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4K Ultra HD Coming to Blu-ray

By - Source: TWICE | B 40 comments

The BDA is currently working on a 4K/UHD format.

TWICE magazine recently spoke with Andy Parsons, Blue-ray Disc Association (BDA) spokesperson, and Victor Matsuda, the BDA's global promotions committee chairman, about where the format is now, and where it's headed in a digital world. They reveal that the BDA recently approved the addition of 4K/UHD to the Blu-ray Disc specification.

"The effort to get this done is moving forward in earnest," said Parsons. "It's too soon to know any of the details yet, as this all needs to be sorted out by the BDA technical groups. But we are excited to have a decision in hand, and are looking forward to sharing more news about it once the specification process has been completed."

When asked if this process will be fast, Matsuda said the group has CE manufacturers and studios working side by side to complete the spec. Similar to what the original Blu-ray spec went through, the BDA wants to make sure that it delivers 4K/UHD performance "that's second to none." That's what consumers will expect from Blu-ray.

"This means not just looking at delivering the requisite number of pixels, but at the range of features that contribute to the overall consumer experience – factors such as high dynamic range, bit depth, color gamut, content protection and mobility and digital bridge opportunities that encourage content ownership and collection and enable flexible enjoyment of that content in mobile environments," Matsuda added. "We're looking at the entire range and will be prepared to talk about those features as the specification approaches completion."

Will Blu-ray's 4K/UDH drive the adoption of the format just as it did with HD, 1080p, and 3D? Matsuda said absolutely.

"The very high data-storage and transfer-rate requirements of 4K/UHD – four times the spatial resolution of 1080p HDTV – means that optical discs will once again be the most practical way to move all that data around in a very convenient way," he said.

To read the full interview, head here.

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  • 1 Hide
    guvnaguy , January 18, 2014 3:39 AM
    Does this mean 4K Blu-rays will require multiple discs? Right now a feature-length 1080p movie takes up most of the available space.Otherwise, I assume a more lossy compression standard would have to be used which would diminish the improvement.
  • -9 Hide
    ShadyHamster , January 18, 2014 3:52 AM
    100+gig bluray discs have been talked about for quite some time now.
    When are they coming to market? who knows, who even uses discs these days?
  • Display all 40 comments.
  • 2 Hide
    CaedenV , January 18, 2014 4:04 AM
    Quote:
    Does this mean 4K Blu-rays will require multiple discs? Right now a feature-length 1080p movie takes up most of the available space.Otherwise, I assume a more lossy compression standard would have to be used which would diminish the improvement.


    4K has a lot of repeated pixels. When even under a lossless compression 4K is not typically going to be much larger than 1080p from a resolution standpoint. Adding HDR and the rest may add a bit of size to the content though.

    At any rate, BluRay discs are 25GB per disc, and in professional archival storage they have had 100GB 4 layer discs for several years now. I am guessing that they will just start making 3-4 layer movie discs for the masses to make up for the file size issues.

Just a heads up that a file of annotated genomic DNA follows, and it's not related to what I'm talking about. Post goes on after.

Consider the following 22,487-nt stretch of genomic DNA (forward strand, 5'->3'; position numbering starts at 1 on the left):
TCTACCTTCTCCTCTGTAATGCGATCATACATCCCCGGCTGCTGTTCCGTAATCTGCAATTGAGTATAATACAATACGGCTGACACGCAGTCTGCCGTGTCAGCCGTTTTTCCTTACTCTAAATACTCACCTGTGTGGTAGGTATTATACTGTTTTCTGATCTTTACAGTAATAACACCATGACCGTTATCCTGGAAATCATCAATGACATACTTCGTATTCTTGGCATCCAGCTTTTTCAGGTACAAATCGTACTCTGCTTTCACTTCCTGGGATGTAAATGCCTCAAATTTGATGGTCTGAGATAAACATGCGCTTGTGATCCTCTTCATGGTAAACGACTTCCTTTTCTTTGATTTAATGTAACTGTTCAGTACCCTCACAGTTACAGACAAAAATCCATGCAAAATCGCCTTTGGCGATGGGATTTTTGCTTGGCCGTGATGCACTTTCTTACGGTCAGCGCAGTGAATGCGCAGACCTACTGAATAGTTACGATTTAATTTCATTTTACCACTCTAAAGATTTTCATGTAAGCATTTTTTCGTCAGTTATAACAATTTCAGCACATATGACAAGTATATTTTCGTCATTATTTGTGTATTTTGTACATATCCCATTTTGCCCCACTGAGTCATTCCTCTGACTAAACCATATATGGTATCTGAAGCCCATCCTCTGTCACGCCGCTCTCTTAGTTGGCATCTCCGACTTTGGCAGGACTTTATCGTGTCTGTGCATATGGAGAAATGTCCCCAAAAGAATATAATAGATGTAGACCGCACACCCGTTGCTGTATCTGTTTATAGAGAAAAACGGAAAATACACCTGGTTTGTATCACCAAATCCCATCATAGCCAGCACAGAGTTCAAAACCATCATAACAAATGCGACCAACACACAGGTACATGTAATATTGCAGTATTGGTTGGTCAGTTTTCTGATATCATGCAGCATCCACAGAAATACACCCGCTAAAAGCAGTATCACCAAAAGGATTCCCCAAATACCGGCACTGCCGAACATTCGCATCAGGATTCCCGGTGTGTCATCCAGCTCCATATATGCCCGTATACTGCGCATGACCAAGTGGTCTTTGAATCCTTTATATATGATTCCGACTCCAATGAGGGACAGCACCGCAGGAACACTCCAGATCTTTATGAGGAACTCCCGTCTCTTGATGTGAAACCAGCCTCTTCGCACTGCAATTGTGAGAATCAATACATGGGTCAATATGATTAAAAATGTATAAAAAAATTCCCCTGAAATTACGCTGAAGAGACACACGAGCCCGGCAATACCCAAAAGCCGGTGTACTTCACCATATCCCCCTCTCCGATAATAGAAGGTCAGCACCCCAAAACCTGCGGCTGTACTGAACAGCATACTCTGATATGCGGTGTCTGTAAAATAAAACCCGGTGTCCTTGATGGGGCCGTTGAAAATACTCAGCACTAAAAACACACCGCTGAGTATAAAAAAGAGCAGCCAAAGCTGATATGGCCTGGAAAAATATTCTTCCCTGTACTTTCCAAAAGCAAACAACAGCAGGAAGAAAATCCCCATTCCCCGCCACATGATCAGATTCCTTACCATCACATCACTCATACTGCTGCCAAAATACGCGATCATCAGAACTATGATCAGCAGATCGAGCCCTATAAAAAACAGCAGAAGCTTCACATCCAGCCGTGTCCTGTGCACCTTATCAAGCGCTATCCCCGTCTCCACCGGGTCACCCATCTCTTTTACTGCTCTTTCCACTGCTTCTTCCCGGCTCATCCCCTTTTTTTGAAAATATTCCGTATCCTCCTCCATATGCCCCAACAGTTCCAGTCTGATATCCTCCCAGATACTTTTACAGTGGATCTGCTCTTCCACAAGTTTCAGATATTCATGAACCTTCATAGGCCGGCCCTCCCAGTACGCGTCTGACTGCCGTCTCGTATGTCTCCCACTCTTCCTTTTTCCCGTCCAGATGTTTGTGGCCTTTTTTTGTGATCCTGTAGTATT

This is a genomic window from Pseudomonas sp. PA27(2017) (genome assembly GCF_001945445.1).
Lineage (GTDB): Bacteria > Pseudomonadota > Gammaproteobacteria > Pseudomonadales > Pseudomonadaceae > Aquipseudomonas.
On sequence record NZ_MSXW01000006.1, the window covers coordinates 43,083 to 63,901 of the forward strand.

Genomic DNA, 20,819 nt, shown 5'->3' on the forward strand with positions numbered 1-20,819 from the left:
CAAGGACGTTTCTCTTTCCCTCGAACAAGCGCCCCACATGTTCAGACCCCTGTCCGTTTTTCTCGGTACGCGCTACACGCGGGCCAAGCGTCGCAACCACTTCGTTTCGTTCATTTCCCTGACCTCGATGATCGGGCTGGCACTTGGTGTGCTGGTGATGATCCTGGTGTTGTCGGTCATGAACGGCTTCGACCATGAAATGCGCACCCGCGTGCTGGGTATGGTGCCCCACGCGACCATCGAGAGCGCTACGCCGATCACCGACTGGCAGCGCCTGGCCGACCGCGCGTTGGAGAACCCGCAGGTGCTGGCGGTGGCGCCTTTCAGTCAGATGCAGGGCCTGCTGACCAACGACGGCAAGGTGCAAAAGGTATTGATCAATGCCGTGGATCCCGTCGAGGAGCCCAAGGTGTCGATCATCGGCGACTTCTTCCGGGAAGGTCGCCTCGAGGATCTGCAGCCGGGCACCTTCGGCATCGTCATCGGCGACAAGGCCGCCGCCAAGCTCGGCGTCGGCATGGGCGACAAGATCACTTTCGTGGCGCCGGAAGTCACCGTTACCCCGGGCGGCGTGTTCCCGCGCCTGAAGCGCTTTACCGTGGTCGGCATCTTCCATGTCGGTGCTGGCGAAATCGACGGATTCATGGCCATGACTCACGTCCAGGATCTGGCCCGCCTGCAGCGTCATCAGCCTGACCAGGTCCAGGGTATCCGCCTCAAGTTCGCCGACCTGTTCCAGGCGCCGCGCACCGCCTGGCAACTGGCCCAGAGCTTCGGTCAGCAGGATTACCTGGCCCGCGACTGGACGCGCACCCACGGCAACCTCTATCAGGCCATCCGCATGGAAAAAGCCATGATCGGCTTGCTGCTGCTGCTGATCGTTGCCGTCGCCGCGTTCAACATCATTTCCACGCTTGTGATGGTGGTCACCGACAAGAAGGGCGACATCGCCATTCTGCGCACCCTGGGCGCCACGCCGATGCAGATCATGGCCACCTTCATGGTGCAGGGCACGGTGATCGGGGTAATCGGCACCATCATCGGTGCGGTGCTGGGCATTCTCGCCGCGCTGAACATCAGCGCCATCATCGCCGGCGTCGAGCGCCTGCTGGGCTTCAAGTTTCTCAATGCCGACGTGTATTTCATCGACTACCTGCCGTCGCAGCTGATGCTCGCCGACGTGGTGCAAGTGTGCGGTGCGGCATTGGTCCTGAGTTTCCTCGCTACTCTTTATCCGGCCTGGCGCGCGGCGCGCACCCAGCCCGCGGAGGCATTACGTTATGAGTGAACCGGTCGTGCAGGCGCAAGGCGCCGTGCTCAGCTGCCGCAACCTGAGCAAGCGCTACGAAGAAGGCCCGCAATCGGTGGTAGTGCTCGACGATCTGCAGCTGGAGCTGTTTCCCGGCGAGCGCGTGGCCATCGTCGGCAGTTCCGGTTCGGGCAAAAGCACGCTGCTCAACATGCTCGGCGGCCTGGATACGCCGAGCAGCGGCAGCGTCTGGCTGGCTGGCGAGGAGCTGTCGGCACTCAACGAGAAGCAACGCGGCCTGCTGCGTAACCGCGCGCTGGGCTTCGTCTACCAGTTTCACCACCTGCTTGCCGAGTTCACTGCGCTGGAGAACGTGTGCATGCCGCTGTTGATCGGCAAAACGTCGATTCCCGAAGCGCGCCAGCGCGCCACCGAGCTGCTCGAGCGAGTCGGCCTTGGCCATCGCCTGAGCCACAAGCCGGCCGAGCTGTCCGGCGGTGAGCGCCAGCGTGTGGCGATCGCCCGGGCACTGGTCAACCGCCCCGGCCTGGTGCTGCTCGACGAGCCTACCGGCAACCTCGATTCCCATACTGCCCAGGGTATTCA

• -2 Hide
    guvnaguy , January 18, 2014 4:08 AM
    Quote:
    Quote:
    Does this mean 4K Blu-rays will require multiple discs? Right now a feature-length 1080p movie takes up most of the available space.Otherwise, I assume a more lossy compression standard would have to be used which would diminish the improvement.[/quotemsgI'm guessing that means they'll be super-expensive (despite having been out for awhile).Why would native 4K content have repeated pixels? If that's the case then what's the point in having the extra pixels? ]4K has a lot of repeated pixels. When even under a lossless compression 4K is not typically going to be much larger than 1080p from a resolution standpoint. Adding HDR and the rest may add a bit of size to the content though.At any rate, BluRay discs are 25GB per disc, and in professional archival storage they have had 100GB 4 layer discs for several years now. I am guessing that they will just start making 3-4 layer movie discs for the masses to make up for the file size issues.
  • 4 Hide
    ZolaIII , January 18, 2014 4:41 AM
    50 GB blue ray disc (vs 25GB traditional) +H265 10 bit dac & traditional add-on's, menus, multiple audios... should do the trick.The H265 is 2x H264 compression & 50 is 2x 25 & that's more than in of for UHD 4K that's 4x FullHD row pixels & data.
  • 0 Hide
    sirhawk , January 18, 2014 6:27 AM
    There was an article I read about 6 months to a year ago that mentioned 300GB+ discs coming soon. I would guess something in that sort of format would be a likely canidate. Not to mention, every time they have come up with a new disc for movies, it meant a new higher capacity disc for data archiving. 50GB is just not enough disc space for archiving anymore...
  • 0 Hide
    Shin-san , January 18, 2014 7:59 AM
    Quote:
    50GB is just not enough disc space for archiving anymore...
    Not to mention hard drive prices are making so that an external hard drive is cheaper
  • 0 Hide
    sirhawk , January 18, 2014 10:36 AM
    Yeah, but I just don't trust hard drives. You never know when one of those is gonna just die. If you have a disc and keep it clean, you are good to go.